Dave's Warden Report, Vol 15

The T-Zone

On December 8, 2000, I was on routine patrol for the late T-Zone gun hunt. The rules for the special T-Zone were simple. If hunting in one of the many Deer Management Units open for the special four-day hunt (Dec. 7 through Dec. 10) hunters had to wear blaze orange and only antlerless deer could be harvested. The hunting hours and baiting rules were the same as other deer hunts. Hunter Choice, Bonus Tags, and T-Zone tags were the legal licenses for the hunt.

At approximately 4:20 p.m. I was driving east on Shingle Mill Rd., Oneida County, when I observed a small blue pickup truck parked on the north side of the road. This was located in Deer Management Unit 38. Unit 38 was open for the T-Zone season. A single set of boot tracks in the fresh snow lead from the truck north on a woods road. I assumed it was a deer hunter so I parked and waited to check the hunter when he returned to the vehicle. Shooting hours ended at 4:35 p.m. that evening but when the hunter had not returned to the vehicle by 4:40 p.m. I decided to follow the tracks to his stand. It was always my policy to not interfere with someone during legal hours. If the hunter was hunting legally it was their time. After hours was my time.

I followed the boot tracks north through the open hardwoods for approximately 200 yards until coming to a recent clear cut. The boot tracks continued through the clear cut. Across the clear cut I could see an evergreen thicket. I assumed the hunter was in the thicket so I just waited where I was.

At 4:50 p.m., 15 minutes after legal shooting hours a single shot was fired from the evergreens. I resumed following the boot tracks at that point figuring the hunters attention would be focused either on a dead deer or looking for blood. The tracks continued through the clear cut and finally into the standing timber. The tracks continued down the woods road for approximately 70 yards then turned west into the tall evergreens where I had heard the shot. Since it was now very dark I waited where I was, not wanting to be another shadowy target for the hunter. After a few minutes I observed my suspect walking towards me from the west. I flicked my flashlight on to let him know I was there and told him that I was a conservation warden. I asked him if he had hit or missed the deer. He replied that he had missed.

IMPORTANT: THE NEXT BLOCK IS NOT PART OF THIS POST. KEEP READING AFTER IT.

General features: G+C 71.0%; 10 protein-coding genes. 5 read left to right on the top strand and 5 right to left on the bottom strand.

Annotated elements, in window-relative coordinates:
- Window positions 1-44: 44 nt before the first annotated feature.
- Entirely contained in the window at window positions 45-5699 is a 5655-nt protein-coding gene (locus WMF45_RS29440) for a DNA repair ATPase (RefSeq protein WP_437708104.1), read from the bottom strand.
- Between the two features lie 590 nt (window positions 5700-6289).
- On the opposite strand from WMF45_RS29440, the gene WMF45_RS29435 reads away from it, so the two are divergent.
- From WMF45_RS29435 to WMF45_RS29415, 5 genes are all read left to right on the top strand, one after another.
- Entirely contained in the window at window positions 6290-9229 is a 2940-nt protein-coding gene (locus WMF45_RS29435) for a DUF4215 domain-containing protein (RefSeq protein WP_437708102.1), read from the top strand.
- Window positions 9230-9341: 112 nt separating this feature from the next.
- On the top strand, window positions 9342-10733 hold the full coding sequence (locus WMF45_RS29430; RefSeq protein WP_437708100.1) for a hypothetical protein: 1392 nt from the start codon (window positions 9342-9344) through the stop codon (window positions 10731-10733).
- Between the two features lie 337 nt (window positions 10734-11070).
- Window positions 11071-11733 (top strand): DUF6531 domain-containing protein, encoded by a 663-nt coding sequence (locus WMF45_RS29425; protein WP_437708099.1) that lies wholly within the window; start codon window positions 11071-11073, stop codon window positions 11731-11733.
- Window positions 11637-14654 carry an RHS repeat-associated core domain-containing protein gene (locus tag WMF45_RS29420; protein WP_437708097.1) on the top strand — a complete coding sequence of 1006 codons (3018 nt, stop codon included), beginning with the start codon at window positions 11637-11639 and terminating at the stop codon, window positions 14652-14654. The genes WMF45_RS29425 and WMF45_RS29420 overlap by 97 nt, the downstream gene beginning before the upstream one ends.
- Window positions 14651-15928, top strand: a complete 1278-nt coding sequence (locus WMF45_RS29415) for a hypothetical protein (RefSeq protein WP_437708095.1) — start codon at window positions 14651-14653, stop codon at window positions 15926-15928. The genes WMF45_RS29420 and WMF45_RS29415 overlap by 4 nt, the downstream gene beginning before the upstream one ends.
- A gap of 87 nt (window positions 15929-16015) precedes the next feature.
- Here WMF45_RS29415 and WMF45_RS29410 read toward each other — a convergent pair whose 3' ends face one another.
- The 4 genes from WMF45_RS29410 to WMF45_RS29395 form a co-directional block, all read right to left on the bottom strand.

I then asked him where his bait pile was and he pointed to the north. We walked a short distance to a pile of corn and potatoes that appeared to exceed the 10-gallon limit. I was a little confused though, because there were no fresh deer tracks or man tracks in or around the bait pile. I then asked him where the deer was when he shot. The late hunter then lead me down hill to another large bait pile of corn and potatoes. After checking the area around the bait pile I found where fresh deer tracks had approached the bait and also where the hunter had tracked a fleeing deer to the north. I followed a short distance beyond the previous boot tracks and saw a drop of blood. I turned to the hunter and told him he had hit the deer. He acted surprised. That is what sent a warning flag up for me though. His reaction seemed to be an act. I then asked him if he had shot at a buck or doe.

The hunter (who we shall call Tom) shuffled his feet, looked at the ground, and meekly replied that he shot at a doe. I knew at that point he had shot at a buck. I invited Tom to follow me on the trail and less than 75 yards later we walked up on his nice 8-point buck.

He was charged with illegal deer hunting and eventually convicted, loosing his DNR privileges in addition to paying for a lawyer and over $2,000.00 in fines.

This violation was brought to you by baiting and feeding.



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